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Businesses beaten up by banks to get some relief in wake of RBS scandal

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If there is anything good to come from the ongoing tumult surrounding Royal Bank of Scotland’s Global Restructuring Group, and the way it dealt with struggling firms, it is the belated recognition on the part of the authorities that there needs to be a body like the Financial Services Ombudsman to resolve disputes between banks and small and medium sized enterprises (SMEs).

There is a profound power imbalance at work between the bank on the one hand and the SME client on the other. By SME, we could, by the way, be talking about really quite large companies, that might turnover millions of pounds, but lack the resources to hire the sort of big city lawyers it usually takes to get bankers around a table.

While RBS and GRG have been getting all the attention, and small wonder given the way they have behaved, they are far from alone in causing problems. 

The All Party Parliamentary Group on Fair Business Banking, in seeking a House of Commons debate on GRG, and the current failure to protect small businesses more generally, has penned a motion noting that “there are wider allegations of malpractice in financial services and related industries”. 

It believes that this “indicates a systemic failure to effectively protect businesses, which has resulted in financial scandals costing tens of billions of pounds”. The the only trouble with its forwarding a motion like that for debate: Is anyone who could possibly be found to argue against it? Or at least the first part of it.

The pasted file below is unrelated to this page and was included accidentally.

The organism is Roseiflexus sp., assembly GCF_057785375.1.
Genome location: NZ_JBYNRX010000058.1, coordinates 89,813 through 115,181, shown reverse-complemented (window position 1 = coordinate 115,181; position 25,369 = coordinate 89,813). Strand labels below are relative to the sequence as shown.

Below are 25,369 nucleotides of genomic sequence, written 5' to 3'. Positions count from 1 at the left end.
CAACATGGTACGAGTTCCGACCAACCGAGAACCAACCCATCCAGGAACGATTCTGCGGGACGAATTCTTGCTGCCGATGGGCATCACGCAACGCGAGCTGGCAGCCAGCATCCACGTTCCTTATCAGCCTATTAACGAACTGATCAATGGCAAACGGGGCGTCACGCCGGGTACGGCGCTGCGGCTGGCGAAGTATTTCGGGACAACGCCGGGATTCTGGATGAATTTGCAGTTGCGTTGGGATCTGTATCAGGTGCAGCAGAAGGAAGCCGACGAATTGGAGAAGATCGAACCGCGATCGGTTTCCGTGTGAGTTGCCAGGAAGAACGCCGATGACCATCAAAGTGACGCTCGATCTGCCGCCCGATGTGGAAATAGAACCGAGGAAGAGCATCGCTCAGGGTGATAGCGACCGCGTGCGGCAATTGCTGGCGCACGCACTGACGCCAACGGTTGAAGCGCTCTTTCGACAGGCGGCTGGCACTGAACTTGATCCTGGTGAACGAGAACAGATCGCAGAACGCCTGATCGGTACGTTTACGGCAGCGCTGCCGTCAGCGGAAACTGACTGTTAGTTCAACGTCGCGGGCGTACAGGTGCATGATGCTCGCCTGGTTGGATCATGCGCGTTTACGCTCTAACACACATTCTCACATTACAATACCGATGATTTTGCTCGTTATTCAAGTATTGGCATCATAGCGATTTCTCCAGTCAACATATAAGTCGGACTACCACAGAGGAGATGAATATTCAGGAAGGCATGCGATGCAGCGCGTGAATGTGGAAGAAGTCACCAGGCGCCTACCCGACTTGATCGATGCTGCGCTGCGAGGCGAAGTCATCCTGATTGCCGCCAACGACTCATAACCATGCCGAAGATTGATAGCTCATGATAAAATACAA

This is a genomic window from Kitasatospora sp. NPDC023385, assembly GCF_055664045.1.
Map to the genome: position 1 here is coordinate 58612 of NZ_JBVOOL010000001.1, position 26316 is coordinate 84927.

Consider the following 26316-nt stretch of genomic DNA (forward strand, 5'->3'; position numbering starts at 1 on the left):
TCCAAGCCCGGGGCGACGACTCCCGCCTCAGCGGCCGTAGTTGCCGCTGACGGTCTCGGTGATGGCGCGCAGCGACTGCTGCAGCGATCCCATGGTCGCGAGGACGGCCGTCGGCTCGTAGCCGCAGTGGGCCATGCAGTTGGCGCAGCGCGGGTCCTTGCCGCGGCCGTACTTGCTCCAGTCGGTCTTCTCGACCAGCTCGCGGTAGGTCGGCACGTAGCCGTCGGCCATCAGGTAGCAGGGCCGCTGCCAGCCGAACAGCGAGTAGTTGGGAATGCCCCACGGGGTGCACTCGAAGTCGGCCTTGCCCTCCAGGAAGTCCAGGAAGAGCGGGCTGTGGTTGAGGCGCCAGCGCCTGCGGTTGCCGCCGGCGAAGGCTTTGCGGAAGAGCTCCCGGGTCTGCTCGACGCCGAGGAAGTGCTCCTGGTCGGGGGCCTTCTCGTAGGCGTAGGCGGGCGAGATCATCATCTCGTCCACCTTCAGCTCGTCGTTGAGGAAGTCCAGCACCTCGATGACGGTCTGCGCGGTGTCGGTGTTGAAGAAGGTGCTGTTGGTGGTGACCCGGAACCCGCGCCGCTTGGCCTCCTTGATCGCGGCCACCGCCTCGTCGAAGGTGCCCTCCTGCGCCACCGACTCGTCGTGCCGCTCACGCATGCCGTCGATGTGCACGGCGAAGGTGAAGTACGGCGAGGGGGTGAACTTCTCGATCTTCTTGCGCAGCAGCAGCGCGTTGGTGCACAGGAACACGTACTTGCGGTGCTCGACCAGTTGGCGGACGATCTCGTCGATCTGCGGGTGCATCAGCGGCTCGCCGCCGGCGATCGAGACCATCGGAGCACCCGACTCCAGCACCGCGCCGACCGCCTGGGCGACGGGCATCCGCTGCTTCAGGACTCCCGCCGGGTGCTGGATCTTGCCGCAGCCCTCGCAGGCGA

The group’s call for a tribunal system to deal with disputes (in the second part of the motion) is similarly hard to fault. The trouble is it is hard to see “the collective and collaborative effort of regulators, parliament and government” it wants, and that the creation of such a system would require, happening in the current climate when the Government has but one policy of note (Brexit) that it is currently making a right royal mess of. 

As for the independent inquiry it calls for, that might simply end up kicking the thing into the long grass, which might suit ministers, but won’t do much for a business community that is being failed right now. 

Having been stung into action, the Financial Conduct Authority, whose boss Andrew Bailey appeared before the Treasury Committee for a ritual kicking this morning, is set to unveil proposals in the next couple of weeks that will lead to the remit of the Financial Ombudsman Service being extended beyond the individuals and micro enterprises that are currently covered. 

It’s a start, one that should provide a port of call for at least some businesses that currently have none. With the PPI review winding down, there’ll also be some welcome work for all the extra case officers the Ombudsman has had to take on. 

But ultimately, however far the FCA pushes the envelope with its proposals, they will only serve as a sticking plaster. Without new legislation the FCA can only go so far. Only a limited number of businesses will be covered and the Ombudsman’s payouts are capped at £150,000. 

Sadly, it looks like a more comprehensive system will just have to wait until the Government’s destructive Brexiteers have had their fun. 


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